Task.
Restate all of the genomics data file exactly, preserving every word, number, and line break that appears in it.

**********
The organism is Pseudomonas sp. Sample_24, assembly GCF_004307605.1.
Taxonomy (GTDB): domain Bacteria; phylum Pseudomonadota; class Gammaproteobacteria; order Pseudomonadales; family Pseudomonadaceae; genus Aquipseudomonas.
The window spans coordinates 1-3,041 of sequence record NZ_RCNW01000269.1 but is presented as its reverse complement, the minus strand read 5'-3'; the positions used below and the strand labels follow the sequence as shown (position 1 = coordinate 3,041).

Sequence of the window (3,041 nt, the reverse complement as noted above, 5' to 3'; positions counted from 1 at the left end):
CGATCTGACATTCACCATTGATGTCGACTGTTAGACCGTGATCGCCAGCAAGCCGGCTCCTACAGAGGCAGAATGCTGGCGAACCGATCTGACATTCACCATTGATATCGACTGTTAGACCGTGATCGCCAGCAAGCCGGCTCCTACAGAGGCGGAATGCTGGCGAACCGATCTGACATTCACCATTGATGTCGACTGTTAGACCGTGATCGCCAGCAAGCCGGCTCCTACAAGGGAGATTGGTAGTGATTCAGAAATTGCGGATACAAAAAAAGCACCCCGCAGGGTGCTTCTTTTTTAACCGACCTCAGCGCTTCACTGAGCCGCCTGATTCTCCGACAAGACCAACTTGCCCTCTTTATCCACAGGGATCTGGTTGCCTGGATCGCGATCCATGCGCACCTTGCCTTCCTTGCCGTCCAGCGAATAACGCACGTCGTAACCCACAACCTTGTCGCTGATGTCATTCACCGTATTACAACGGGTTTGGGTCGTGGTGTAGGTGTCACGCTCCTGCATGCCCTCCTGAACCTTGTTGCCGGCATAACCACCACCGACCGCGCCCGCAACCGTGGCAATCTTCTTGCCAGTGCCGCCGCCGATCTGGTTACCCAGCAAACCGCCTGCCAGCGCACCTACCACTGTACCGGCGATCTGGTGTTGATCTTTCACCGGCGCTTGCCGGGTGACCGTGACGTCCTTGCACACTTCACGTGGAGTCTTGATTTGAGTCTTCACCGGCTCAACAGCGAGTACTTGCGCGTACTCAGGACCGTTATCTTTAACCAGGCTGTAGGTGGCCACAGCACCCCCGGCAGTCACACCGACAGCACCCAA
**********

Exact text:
The organism is Pseudomonas sp. Sample_24, assembly GCF_004307605.1.
Taxonomy (GTDB): domain Bacteria; phylum Pseudomonadota; class Gammaproteobacteria; order Pseudomonadales; family Pseudomonadaceae; genus Aquipseudomonas.
The window spans coordinates 1-3,041 of sequence record NZ_RCNW01000269.1 but is presented as its reverse complement, the minus strand read 5'-3'; the positions used below and the strand labels follow the sequence as shown (position 1 = coordinate 3,041).

Sequence of the window (3,041 nt, the reverse complement as noted above, 5' to 3'; positions counted from 1 at the left end):
CGATCTGACATTCACCATTGATGTCGACTGTTAGACCGTGATCGCCAGCAAGCCGGCTCCTACAGAGGCAGAATGCTGGCGAACCGATCTGACATTCACCATTGATATCGACTGTTAGACCGTGATCGCCAGCAAGCCGGCTCCTACAGAGGCGGAATGCTGGCGAACCGATCTGACATTCACCATTGATGTCGACTGTTAGACCGTGATCGCCAGCAAGCCGGCTCCTACAAGGGAGATTGGTAGTGATTCAGAAATTGCGGATACAAAAAAAGCACCCCGCAGGGTGCTTCTTTTTTAACCGACCTCAGCGCTTCACTGAGCCGCCTGATTCTCCGACAAGACCAACTTGCCCTCTTTATCCACAGGGATCTGGTTGCCTGGATCGCGATCCATGCGCACCTTGCCTTCCTTGCCGTCCAGCGAATAACGCACGTCGTAACCCACAACCTTGTCGCTGATGTCATTCACCGTATTACAACGGGTTTGGGTCGTGGTGTAGGTGTCACGCTCCTGCATGCCCTCCTGAACCTTGTTGCCGGCATAACCACCACCGACCGCGCCCGCAACCGTGGCAATCTTCTTGCCAGTGCCGCCGCCGATCTGGTTACCCAGCAAACCGCCTGCCAGCGCACCTACCACTGTACCGGCGATCTGGTGTTGATCTTTCACCGGCGCTTGCCGGGTGACCGTGACGTCCTTGCACACTTCACGTGGAGTCTTGATTTGAGTCTTCACCGGCTCAACAGCGAGTACTTGCGCGTACTCAGGACCGTTATCTTTAACCAGGCTGTAGGTGGCCACAGCACCCCCGGCAGTCACACCGACAGCACCCAA